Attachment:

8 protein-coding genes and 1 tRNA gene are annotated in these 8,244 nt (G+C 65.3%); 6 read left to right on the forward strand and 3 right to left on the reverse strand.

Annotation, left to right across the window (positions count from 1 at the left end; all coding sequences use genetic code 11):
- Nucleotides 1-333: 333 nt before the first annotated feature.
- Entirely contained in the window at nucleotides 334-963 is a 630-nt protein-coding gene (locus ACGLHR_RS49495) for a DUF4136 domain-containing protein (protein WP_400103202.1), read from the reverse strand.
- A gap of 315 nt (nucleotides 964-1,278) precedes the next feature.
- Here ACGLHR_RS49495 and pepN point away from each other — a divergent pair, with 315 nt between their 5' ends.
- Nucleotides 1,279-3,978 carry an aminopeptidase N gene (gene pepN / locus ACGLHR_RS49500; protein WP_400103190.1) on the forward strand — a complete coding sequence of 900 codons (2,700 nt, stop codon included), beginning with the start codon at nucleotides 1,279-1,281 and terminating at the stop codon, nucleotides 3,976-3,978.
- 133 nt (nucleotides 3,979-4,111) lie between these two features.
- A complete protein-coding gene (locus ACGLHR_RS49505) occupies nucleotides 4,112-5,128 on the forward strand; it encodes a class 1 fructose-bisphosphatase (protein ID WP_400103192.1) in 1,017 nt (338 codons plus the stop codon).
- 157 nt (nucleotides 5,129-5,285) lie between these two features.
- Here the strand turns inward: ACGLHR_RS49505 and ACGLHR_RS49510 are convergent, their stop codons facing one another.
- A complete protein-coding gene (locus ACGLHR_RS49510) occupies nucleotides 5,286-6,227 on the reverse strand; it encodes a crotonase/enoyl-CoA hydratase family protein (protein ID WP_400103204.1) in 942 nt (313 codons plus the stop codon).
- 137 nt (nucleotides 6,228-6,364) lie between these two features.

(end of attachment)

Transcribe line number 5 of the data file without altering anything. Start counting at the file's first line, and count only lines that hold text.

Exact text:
- A gap of 315 nt (nucleotides 964-1,278) precedes the next feature.